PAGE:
LA 1932: Japan’s Breakout OlympicsCulture
In October, Japan will celebrate the fiftieth anniversary of the 1964 Summer Olympics in Tokyo, the first hosted by the nation. It is less well known that the capital was first due to hold the games in 1940. Although ultimately it would forfeit this opportunity after the outbreak of war with China in 1937, Japan’s goal of hosting the Olympics was one reason why it sent such a large team to Los Angeles in 1932—131 athletes, compared with 43 in 1928—achieving unprecedented success.
Tensions had been rising between Japan and the United States after Japan’s Imperial Army occupied Manchuria, in the Chinese northeast, in 1931. This was a major step down the slide from tentative moves toward democracy in the 1920s to all-out militarism. Long-standing anti-Asian prejudice in the United States, meanwhile, had appeared in the form of heightened restrictions on immigration over the previous decades.
Despite all this, one member of the Japan team overcame ill will to become a hero of the Games.
On the last day of competition, the Los Angeles Memorial Coliseum was packed. As the tradition of the day dictated, the equestrian jumping was the final event to be held before the closing ceremony. Six of the first eight riders were eliminated on what was a particularly tough course. So when US competitor Harry Chamberlin completed his round with only 12 faults, the home crowd expected that would be enough to secure the gold medal.
However, Japan’s Nishi Takeichi, on the horse Uranus, cleared obstacle after obstacle. Unfazed by a single refusal at the tenth, he came in with 8 faults and took victory. “We won,” Nishi told journalists who gathered around after the event, giving appropriate credit to his horse. The next day the papers were full of praise for “Baron Nishi,” who, although only an army lieutenant, genuinely was an aristocrat under Japan’s short-lived peerage system.
Prior to his winning performance, he had already become something of a celebrity in Los Angeles for his wealth, social ease, and fluent English, picked up on a trip across the United States and Europe two years earlier. Nishi’s glamor was such that he even got in with the movie star set, hobnobbing with Hollywood royalty like Douglas Fairbanks and Mary Pickford. He was also made an honorary citizen of Los Angeles before returning to Japan.
Japan’s Swimmers Dominant
If Baron Nishi got most of the media spotlight, Japan’s male swimmers took home the lion’s share of the medals, winning five golds, four silvers, and two bronzes in the six events held. The team developed its own crawl style for the LA games, based on studying film of 1928’s winners. The “Japanese crawl,” as it came to be known, was particularly suited to the shorter Japanese stature and the powerful kicking of the team’s swimmers.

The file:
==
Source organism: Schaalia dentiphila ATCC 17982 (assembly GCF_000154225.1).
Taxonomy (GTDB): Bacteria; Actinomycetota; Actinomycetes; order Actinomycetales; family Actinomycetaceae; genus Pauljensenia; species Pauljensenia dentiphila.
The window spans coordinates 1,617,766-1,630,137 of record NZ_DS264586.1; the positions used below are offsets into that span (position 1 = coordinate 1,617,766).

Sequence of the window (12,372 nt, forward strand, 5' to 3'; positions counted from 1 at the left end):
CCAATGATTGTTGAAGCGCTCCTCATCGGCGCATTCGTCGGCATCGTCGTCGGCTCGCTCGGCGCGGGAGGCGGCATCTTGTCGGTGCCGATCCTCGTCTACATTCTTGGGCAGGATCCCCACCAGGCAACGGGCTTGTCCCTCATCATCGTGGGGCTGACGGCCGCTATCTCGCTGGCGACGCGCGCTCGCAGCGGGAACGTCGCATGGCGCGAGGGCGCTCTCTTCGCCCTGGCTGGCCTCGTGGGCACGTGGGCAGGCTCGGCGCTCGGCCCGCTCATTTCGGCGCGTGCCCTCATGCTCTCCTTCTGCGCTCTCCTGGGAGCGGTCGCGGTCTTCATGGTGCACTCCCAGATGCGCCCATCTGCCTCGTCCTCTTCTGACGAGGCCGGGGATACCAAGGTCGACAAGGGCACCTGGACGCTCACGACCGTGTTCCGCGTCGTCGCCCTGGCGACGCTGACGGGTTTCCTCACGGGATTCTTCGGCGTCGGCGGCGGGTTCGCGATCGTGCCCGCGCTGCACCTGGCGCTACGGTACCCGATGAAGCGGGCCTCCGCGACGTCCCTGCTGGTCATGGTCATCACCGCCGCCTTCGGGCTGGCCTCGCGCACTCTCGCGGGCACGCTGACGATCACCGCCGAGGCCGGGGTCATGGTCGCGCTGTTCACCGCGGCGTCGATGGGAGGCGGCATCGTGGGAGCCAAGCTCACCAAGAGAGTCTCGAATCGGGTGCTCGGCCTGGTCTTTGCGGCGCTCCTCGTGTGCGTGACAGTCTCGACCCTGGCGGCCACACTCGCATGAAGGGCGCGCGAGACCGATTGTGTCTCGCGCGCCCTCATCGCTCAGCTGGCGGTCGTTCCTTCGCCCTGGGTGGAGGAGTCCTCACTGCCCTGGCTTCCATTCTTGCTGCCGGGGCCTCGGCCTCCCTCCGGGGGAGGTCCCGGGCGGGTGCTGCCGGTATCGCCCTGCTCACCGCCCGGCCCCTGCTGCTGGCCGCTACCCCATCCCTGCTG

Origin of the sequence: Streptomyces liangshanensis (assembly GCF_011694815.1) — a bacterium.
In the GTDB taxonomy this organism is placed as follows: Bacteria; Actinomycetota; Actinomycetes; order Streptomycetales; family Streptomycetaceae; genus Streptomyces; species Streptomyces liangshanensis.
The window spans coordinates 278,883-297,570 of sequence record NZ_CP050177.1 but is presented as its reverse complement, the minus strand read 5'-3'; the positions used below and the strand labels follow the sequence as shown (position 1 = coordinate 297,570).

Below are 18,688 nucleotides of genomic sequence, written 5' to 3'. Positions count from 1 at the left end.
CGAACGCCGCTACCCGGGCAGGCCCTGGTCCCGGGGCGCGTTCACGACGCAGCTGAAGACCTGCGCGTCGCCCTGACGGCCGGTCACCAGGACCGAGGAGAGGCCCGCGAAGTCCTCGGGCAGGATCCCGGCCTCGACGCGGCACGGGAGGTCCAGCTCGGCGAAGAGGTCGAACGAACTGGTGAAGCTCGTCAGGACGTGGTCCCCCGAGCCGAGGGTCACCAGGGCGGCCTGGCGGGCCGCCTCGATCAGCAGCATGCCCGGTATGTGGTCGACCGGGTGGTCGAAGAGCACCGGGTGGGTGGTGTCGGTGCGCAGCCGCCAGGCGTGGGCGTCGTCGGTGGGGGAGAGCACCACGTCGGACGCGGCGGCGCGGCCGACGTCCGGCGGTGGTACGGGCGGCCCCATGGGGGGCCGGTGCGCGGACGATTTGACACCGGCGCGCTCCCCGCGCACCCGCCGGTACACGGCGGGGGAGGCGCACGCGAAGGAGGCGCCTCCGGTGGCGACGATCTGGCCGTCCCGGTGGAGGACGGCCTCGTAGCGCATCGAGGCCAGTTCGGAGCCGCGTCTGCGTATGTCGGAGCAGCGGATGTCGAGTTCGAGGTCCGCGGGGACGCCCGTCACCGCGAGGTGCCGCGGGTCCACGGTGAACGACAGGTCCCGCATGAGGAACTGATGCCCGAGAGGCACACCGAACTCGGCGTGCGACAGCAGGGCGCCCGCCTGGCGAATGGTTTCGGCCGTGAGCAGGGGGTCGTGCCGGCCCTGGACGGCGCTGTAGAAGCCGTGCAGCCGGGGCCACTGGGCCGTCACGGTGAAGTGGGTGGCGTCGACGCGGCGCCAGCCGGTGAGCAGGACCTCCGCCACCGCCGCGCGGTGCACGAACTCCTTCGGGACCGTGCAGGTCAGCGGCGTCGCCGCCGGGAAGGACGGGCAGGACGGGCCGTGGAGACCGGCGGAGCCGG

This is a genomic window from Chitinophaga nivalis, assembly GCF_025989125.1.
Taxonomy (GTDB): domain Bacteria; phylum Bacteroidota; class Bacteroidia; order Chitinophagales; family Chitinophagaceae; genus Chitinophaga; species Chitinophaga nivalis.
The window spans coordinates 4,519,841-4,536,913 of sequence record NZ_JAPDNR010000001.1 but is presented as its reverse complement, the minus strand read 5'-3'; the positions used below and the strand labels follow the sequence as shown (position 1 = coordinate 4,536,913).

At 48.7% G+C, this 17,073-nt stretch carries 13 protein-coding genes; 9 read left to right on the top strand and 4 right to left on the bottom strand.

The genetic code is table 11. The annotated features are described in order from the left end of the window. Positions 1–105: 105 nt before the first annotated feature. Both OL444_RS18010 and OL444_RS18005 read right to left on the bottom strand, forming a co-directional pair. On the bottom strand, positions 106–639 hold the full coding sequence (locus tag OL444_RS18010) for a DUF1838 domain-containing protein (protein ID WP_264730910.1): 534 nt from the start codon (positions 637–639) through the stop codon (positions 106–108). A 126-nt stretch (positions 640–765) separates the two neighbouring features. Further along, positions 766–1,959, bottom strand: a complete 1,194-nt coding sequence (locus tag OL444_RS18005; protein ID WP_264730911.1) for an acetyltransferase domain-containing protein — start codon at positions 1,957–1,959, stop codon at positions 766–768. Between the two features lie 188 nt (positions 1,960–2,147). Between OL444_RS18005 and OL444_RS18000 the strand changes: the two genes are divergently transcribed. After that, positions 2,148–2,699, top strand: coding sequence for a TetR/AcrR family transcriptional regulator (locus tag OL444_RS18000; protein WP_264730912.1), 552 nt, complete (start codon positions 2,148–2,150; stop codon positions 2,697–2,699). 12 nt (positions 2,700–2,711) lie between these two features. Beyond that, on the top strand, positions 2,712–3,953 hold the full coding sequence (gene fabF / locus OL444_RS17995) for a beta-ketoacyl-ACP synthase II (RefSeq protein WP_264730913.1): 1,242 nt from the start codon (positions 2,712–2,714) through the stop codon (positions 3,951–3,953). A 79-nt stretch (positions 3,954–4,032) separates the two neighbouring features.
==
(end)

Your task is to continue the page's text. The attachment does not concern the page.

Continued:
Among the winners was Miyazaki Yasuji, a 15-year-old from Shizuoka Prefecture, who took gold in the 100 meter freestyle final race after breaking Johnny Weissmuller’s world record with his semifinal swim. Two days later, he won a second gold in the 4 × 200 meter relay. Kitamura Kusuo was even younger, coming in first in the 1,500 meters freestyle race when he was just 14 years and 309 days old; to this day he remains the youngest male swimmer to take a gold medal.
Only one out of Japan’s 18 medals went to a woman, but that was also in swimming. Maehata Hideko finished second in the 200 meter breaststroke behind Australia’s Clare Dennis. In Berlin in 1936, she would become Japan’s first-ever female gold medal winner in a race remembered for its live radio broadcast in Japan—in spite of the time difference—in which the announcer repeatedly exhorted the swimmer, “Maehata ganbare [come on]!”
First Attempts Not Always Successful
Japan’s largest-to-date contingent included athletes competing for the first time in hockey, water polo, and gymnastics. The hockey team was successful, taking home the silver on its first appearance, although it must be noted that only three teams actually took part. It did manage to win a game against the United States though, unlike the water polo team, which ended up fourth out of four. But of all the newcomers, the gymnastics team fared the worst.
When the six gymnasts arrived in LA, they immediately began practicing on the pommel horse, as a nearby competitor looked on in astonishment. Team Japan’s basic flank techniques were about 30 years out of date and they could not perform the more advanced routines other competitors were using. Despite some fevered practice, they were naturally unable to acquire the expertise necessary by the time competition started and ended up a laughing stock.
Despite such hiccups, Japan’s 18 medals represented a huge improvement on the total of 5 in 1928. For swimming especially, the 1930s would be looked back on as a golden age.
On February 19, 1945, US armed forces began their assault on Iwo Jima (today Iōtō). Among the Japanese soldiers defending the island was Nishi Takeichi, the hero of Los Angeles, now a lieutenant colonel. It’s said that when Japanese defeat became inevitable, US soldiers called out to him, declaring respect for his Olympic performance and saying that surrender was not a disgrace. But no reply came, and Nishi died in the last days of fighting. (Click here for a PDF with some interesting stories about the baron.)
(Banner photo: Baron Nishi and Uranus competing in the equestrian jumping event at the 1932 Summer Olympics in Los Angeles. © Jiji)